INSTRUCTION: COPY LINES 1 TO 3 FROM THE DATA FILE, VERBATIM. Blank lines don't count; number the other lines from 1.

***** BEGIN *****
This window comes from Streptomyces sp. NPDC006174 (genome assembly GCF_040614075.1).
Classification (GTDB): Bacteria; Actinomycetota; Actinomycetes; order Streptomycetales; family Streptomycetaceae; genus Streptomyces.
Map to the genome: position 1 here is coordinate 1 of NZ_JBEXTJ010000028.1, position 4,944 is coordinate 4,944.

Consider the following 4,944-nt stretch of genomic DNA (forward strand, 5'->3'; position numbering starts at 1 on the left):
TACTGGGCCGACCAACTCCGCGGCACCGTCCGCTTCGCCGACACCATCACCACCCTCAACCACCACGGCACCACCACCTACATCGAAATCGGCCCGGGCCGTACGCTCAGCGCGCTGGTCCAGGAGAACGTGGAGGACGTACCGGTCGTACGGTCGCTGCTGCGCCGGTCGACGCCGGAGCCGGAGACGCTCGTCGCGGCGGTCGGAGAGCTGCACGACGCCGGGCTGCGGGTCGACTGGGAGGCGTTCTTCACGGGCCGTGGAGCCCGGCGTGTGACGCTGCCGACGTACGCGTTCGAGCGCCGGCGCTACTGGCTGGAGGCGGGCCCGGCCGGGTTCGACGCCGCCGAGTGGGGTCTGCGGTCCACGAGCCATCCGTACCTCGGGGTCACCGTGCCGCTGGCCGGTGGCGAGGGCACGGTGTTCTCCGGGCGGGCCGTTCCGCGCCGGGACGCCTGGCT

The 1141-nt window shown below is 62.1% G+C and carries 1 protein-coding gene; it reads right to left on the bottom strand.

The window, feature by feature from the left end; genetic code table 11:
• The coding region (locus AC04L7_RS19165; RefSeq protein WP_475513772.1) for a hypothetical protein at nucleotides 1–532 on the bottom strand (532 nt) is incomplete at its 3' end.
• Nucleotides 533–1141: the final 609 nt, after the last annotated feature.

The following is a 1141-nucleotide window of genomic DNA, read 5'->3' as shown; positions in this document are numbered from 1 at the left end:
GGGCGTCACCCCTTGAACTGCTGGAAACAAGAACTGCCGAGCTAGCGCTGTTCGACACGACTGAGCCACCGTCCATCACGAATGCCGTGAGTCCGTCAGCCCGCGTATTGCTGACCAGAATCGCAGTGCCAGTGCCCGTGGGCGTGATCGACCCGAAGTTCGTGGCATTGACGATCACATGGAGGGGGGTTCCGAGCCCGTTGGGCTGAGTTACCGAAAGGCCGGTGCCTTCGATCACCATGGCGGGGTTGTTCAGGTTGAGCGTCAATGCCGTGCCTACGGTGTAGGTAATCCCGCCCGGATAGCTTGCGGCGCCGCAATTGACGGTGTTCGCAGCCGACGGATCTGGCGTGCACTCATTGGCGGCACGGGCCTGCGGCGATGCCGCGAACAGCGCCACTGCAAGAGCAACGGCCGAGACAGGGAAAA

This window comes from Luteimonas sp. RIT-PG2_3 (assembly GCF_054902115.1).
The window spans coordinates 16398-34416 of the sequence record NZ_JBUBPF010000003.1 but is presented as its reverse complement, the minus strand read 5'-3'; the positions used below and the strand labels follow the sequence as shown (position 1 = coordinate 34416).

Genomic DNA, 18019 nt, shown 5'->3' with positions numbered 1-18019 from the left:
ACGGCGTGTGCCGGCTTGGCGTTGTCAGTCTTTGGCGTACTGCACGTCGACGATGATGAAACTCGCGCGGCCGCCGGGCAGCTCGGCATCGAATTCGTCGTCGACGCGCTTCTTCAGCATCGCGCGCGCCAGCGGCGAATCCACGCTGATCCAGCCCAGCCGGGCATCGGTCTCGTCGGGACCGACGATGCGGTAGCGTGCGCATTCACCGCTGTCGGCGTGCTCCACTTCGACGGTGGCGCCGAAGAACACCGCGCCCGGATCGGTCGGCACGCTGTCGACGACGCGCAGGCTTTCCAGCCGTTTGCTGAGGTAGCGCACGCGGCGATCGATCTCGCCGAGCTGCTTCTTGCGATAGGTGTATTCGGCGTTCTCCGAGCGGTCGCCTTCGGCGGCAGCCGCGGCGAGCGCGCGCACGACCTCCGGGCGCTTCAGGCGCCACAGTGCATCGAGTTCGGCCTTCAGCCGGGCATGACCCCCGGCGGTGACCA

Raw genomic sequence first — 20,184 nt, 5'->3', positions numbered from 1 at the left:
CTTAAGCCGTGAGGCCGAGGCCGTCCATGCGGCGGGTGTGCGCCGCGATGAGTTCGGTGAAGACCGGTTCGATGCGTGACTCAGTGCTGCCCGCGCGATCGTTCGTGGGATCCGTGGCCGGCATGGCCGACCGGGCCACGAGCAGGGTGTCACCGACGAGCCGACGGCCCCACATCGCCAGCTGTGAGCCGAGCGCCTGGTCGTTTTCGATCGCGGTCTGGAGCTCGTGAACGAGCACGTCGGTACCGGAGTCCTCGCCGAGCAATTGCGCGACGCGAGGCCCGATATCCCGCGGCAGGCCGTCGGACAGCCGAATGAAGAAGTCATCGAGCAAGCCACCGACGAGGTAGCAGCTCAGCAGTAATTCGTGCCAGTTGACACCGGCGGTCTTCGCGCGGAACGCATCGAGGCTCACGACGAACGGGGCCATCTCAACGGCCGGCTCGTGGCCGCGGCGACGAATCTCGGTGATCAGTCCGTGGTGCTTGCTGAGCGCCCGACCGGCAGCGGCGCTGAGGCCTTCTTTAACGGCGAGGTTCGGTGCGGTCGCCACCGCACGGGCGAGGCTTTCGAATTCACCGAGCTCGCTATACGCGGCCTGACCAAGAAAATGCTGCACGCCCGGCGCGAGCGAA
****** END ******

This window comes from Streptomyces sp. NPDC006174 (genome assembly GCF_040614075.1).
Classification (GTDB): Bacteria; Actinomycetota; Actinomycetes; order Streptomycetales; family Streptomycetaceae; genus Streptomyces.
Map to the genome: position 1 here is coordinate 1 of NZ_JBEXTJ010000028.1, position 4,944 is coordinate 4,944.